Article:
Kurt Vonnegut put it best in a lecture to M.F.A. students at the University of Iowa: “The truth is, we know so little about life, we don’t really know what the good news is and what the bad news is. And if I die – God forbid – I would like to go to heaven to ask somebody in charge up there, ‘Hey, what was the good news and what was the bad news?’”
After you’ve created characters that feel real, developed affections and pity for them, lived with them a long time and walked them through crisis after crisis – it has to end. To turn to them and say “this was the good news, and that was the bad news” takes some hubris.
Whether or not a writer believes in God (and I’m pretty sure Vonnegut didn’t), it’s important to remember that, at best, playing is all we are doing. It’s less important if things end well for our characters than if we have shown their lives, and through them life itself, honestly. If the truth is that the good news and bad news are hard for us to tell apart, then an ending that says that is not ambiguous at all. In his book “How Fiction Works,” the critic James Wood says that if Chekhov was right and novels do not give answers, they can still give “the best account of the complexity of our moral fabric.”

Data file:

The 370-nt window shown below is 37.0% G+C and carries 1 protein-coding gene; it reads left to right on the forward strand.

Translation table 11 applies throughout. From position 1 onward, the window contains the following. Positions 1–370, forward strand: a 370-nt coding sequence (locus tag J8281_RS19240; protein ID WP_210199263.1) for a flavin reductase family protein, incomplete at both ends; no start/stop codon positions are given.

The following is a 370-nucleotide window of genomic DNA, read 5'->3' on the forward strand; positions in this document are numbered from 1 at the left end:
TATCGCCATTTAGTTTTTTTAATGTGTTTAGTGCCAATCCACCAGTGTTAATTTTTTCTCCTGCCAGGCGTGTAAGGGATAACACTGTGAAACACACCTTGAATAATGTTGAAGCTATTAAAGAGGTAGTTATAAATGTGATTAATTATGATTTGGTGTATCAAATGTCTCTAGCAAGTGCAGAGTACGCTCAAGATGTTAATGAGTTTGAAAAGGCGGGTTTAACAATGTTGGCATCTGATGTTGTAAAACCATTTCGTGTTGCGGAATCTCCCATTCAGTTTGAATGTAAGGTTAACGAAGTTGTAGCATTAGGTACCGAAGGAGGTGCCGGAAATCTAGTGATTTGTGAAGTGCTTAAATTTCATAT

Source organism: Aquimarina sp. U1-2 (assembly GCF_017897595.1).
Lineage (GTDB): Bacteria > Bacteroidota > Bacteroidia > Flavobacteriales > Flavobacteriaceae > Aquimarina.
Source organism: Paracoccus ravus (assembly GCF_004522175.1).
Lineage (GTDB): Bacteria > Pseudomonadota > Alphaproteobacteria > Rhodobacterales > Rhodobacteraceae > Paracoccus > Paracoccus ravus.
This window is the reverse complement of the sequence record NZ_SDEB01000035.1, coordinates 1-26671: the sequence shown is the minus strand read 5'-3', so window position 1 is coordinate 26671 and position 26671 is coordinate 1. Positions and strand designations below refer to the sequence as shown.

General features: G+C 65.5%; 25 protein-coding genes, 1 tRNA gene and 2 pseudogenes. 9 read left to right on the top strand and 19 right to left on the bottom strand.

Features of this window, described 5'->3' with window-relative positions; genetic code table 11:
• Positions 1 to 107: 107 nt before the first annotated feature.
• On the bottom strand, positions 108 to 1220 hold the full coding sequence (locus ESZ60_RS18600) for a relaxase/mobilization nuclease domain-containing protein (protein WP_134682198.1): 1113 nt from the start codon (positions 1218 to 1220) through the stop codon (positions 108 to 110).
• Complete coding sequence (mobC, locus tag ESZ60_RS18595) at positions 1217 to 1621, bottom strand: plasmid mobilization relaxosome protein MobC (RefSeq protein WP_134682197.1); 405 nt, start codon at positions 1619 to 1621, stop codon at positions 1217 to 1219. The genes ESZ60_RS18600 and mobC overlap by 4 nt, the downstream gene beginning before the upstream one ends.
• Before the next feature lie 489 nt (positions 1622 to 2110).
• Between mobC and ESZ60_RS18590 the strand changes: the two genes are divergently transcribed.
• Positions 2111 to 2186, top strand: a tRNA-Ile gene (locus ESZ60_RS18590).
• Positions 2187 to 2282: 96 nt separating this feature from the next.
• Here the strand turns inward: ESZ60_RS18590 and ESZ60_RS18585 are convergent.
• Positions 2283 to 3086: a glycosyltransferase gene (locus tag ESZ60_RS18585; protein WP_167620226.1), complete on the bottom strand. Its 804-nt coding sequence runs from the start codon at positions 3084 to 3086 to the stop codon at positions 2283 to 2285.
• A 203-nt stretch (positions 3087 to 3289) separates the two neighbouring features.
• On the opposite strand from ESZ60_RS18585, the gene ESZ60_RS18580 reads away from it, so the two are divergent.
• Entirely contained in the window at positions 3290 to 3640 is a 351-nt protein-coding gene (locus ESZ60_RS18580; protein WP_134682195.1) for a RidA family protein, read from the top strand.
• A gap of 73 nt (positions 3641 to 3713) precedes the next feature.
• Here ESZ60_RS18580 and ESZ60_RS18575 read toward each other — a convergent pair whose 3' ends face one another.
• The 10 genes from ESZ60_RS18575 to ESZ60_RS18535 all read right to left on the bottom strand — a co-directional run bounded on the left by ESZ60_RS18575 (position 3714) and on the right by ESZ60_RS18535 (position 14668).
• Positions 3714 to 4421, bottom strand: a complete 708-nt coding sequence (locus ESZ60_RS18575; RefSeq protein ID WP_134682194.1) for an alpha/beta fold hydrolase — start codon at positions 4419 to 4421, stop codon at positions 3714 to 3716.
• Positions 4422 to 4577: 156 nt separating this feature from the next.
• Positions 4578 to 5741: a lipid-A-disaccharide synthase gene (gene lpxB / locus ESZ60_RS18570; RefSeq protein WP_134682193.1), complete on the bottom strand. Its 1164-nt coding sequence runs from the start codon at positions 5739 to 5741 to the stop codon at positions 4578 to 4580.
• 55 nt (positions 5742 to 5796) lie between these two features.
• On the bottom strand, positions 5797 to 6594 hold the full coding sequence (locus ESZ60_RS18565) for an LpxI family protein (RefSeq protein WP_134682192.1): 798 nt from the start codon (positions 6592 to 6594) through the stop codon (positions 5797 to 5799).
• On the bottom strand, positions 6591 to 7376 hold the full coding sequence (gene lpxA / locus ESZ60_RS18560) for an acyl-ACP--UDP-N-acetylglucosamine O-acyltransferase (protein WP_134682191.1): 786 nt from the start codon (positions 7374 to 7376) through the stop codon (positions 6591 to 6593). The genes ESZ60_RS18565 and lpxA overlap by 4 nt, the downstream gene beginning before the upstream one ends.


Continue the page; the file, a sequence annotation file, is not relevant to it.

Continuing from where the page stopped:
We are trying our best. Endings need not be conclusions.
With this in mind, it turned out to be pretty easy to finish my novel. By the time my editor and I were done with our drinks that night, I had a pretty good idea where things had to end – like Elizabeth Bowen’s reader, as soon as I got there, it seemed to have been inevitable from the beginning. I banged out a new final chapter in just a couple of weeks…